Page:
Here in Delaware, we are lucky enough to be able to enjoy the most beautiful aspects of all four seasons: snowy ground each winter, cherry blossoms for spring, sunny beaches in the summer, and the changing leaves of fall.
In addition to the foliage and sweater weather, autumn has its own particular brand of nostalgia. (Plus, it’s the only season that goes by two names, so it must be special.) There seems to be something about it that triggers something sentimental and hopeful. As F. Scott Fitzgerald said in The Great Gatsby, “life starts all over again when it gets crisp in the fall.”It was coined in 1688, but the term nostalgia has come from ancient Greek. The first half, nóstos, means a return to home. The second half, álgos, means pain or grief. Now, nostalgia references not only a desire to return to a certain time and place, but to a prior emotional state. For a while in the 18th century, nostalgia was considered a malady along the lines of chronic melancholy, treated by leeches or hypnosis. Although we now know it’s certainly no disease, nostalgia still is something that is relevant in our culture today. On social media, trends like #throwbackthursday and Timehop are constantly reminding us of past fun and memories.
On social media, people also emphasize the particular memories associated with fall. Popular accounts with millions of followers tweet their “fall goals,” photos of pumpkin patches and movie nights and oversized cardigans. There are even entire Instagram accounts dedicated to a fall theme, with feeds full of orange and brown. Disney airs their annual selection of Halloween classics like Hocus Pocus and Halloweentown. There’s always those addictive Pillsbury sugar cookies with seasonal designs, a “leaves” scented candle from Bath and Body Works, a trip to the local apple orchard for a warm cider doughnut, haunted hayrides— the list goes on and on.
Of course, all the “basic” fall stuff is so popular for a reason. But, there’s something more to it than that. Lots of people talk about spring as a time of rebirth and new beginnings, but fall makes me more nostalgic than anything else. I think for me fall represents a lot of the qualities also associated with spring; it’s the start of something new, changes and chances. I think this is a result of being excited for the new school year to start each fall, a fresh beginning.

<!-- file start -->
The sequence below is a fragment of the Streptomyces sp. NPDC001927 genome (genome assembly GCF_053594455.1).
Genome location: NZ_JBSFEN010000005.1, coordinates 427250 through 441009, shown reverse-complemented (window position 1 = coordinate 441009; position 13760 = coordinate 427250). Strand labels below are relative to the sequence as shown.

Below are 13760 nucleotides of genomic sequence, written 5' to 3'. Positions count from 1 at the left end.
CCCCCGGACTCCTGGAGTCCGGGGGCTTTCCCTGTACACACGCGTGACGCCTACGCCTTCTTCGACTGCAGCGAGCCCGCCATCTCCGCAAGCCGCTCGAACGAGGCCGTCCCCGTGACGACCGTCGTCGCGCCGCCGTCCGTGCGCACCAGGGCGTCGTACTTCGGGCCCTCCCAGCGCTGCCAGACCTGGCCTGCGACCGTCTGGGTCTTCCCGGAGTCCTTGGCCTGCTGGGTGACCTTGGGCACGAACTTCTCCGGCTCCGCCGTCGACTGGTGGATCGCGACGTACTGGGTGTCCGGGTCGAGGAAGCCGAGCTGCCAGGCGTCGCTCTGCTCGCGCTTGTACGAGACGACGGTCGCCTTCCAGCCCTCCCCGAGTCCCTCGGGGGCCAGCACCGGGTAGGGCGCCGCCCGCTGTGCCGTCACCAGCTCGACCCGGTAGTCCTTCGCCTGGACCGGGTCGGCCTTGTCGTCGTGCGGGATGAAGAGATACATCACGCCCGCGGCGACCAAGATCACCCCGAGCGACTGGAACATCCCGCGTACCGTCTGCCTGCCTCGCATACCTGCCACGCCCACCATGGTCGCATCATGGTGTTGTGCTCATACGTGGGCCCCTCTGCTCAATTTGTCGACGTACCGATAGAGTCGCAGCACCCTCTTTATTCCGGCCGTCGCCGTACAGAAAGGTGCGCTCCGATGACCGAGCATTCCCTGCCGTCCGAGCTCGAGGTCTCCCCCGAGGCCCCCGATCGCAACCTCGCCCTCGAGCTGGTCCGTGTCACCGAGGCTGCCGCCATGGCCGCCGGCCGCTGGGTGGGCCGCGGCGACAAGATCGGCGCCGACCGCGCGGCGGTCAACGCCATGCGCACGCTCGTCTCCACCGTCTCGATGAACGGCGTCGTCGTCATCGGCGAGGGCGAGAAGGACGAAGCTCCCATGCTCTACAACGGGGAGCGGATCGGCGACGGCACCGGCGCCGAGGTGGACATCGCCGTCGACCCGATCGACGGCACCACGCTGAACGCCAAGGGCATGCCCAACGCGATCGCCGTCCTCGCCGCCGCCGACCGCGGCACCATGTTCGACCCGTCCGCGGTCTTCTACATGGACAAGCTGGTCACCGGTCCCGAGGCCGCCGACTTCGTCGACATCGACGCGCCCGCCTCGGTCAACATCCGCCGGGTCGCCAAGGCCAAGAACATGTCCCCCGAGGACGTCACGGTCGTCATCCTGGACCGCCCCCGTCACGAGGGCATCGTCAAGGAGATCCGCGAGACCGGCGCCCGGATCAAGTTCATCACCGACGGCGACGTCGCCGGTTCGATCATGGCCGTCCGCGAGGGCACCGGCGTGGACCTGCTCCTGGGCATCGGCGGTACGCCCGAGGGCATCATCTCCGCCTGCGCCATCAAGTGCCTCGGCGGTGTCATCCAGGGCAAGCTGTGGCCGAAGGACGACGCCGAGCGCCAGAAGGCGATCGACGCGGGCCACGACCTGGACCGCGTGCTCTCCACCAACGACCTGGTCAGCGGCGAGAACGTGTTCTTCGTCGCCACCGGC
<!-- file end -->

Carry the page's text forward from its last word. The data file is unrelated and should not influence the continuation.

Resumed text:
For me personally, I have found music to be one of the most effective ways to be transported back to a specific place and time. Listening to my playlist of all the songs that remind me of fall never fails to cheer me up; I love the memories associated with each one. Some of my favorite recommendations are “Open Season” by the High Highs and “1957” by Milo Greene.
Fall this time brings a special new kind of nostalgia as I look back at the last year, my first year as a college student. A lot of things have changed since this time last year, and I’m sure I will say the same thing another year from now. I’m sure I will look back on the past year as one of the most important in my life, and so as college students, it seems like a particularly important time to soak it all in. This season can be a great time for reflection on the past and anticipation for what’s to come in the future (especially when contemplated over a nice pumpkin latte). So, put on your coziest sweater, head over to your favorite Main St. coffeeshop, and soak it all in.
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